|Front Page | In Depth | World | Science/Nature | Development summit news|
Alternatives to oil
Solar power is often used to power calculators and other electronic accessories. Solar panels – made up of photovoltaic cells – are also sometimes used on roofs to provide electricity to households
How it works
The properties of materials called semiconductors mean they can be arranged in a way which causes an electrical current to flow when light is shone on them.
In a photovoltaic cell, two different types of semiconductor are layered together. Typically, the atoms on one side (n-type) have a single electron in the outer shell. The atoms on the other (p-type) are one electron short of a full outer shell. When the two layers are placed together, electrons move from the n-type side to fill the “holes” on the p-type side. This creates an electrical field at the junction between the two layers.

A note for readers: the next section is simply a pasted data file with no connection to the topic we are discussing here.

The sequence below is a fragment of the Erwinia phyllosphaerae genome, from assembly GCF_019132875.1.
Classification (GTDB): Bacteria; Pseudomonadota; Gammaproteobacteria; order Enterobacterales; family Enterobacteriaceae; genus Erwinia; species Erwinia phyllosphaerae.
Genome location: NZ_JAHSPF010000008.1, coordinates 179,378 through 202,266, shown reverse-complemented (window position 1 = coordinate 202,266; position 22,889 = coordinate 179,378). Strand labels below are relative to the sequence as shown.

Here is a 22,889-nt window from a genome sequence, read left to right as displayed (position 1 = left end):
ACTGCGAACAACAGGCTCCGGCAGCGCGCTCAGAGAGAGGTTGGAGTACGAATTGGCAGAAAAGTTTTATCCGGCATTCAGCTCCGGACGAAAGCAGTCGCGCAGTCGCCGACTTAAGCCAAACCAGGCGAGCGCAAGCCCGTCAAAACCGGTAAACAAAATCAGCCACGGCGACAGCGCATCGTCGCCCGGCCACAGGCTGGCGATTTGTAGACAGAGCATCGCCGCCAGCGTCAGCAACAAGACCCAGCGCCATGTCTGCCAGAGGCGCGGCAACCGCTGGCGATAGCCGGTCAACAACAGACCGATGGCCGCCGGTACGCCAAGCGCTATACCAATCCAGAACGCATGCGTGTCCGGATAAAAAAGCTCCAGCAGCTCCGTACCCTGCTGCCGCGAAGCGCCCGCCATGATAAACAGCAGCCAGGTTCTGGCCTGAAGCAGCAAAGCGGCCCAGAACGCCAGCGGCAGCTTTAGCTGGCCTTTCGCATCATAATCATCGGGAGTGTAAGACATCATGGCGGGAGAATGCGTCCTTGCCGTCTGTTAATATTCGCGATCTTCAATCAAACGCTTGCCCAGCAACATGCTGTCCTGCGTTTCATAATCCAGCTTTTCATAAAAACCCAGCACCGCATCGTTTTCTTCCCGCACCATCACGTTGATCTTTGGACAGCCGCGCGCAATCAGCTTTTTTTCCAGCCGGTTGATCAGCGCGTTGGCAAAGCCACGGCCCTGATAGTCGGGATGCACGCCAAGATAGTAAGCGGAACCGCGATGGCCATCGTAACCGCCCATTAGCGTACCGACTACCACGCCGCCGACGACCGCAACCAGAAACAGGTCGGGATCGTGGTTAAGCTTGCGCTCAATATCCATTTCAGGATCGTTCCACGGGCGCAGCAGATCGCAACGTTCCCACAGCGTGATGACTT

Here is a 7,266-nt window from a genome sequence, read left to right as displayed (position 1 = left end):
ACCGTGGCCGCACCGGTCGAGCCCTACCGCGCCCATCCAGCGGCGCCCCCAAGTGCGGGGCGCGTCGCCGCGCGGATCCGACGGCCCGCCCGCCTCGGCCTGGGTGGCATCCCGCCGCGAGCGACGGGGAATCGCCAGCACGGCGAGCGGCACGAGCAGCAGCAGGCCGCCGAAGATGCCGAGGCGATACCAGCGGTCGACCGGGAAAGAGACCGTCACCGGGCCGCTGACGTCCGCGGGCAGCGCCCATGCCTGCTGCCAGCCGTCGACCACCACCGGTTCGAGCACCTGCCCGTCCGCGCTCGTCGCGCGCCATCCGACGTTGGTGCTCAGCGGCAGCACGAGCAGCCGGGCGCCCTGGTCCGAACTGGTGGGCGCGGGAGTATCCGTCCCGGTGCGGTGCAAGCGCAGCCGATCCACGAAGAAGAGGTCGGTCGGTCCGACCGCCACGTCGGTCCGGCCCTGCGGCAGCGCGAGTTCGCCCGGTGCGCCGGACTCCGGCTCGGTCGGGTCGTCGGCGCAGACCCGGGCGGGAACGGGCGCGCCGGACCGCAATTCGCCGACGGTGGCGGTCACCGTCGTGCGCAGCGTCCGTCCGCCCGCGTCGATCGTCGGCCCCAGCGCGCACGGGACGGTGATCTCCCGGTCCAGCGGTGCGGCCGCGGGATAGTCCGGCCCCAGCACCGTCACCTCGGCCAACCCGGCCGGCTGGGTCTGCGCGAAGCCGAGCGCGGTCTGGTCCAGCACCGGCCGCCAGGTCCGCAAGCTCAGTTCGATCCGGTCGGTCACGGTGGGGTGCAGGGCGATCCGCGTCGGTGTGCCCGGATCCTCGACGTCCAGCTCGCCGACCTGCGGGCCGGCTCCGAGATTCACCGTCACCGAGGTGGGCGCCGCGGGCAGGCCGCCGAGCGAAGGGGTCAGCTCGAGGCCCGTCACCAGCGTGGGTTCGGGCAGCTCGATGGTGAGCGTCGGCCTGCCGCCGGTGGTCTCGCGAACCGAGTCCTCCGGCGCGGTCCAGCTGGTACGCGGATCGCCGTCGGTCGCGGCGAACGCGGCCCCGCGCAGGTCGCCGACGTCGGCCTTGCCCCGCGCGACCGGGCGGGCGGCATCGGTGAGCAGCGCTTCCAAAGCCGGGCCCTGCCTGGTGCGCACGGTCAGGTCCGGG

Once set up, this electrical field effectively creates a barrier to more electrons trying to move from the p-type side to the n-type side. When light shines on the whole cell, it knocks electrons free from their atoms. But the charge at the junction causes all the free electrons to build up in the n-type layer.
If an external electrical circuit then bypasses the junction, the electrons flow through it as a current.
Engineers are now working on ways to develop large-scale solar plants to produce hundreds of megawatts at a time.
|Back to Top|
| © MMV | News Sources | Privacy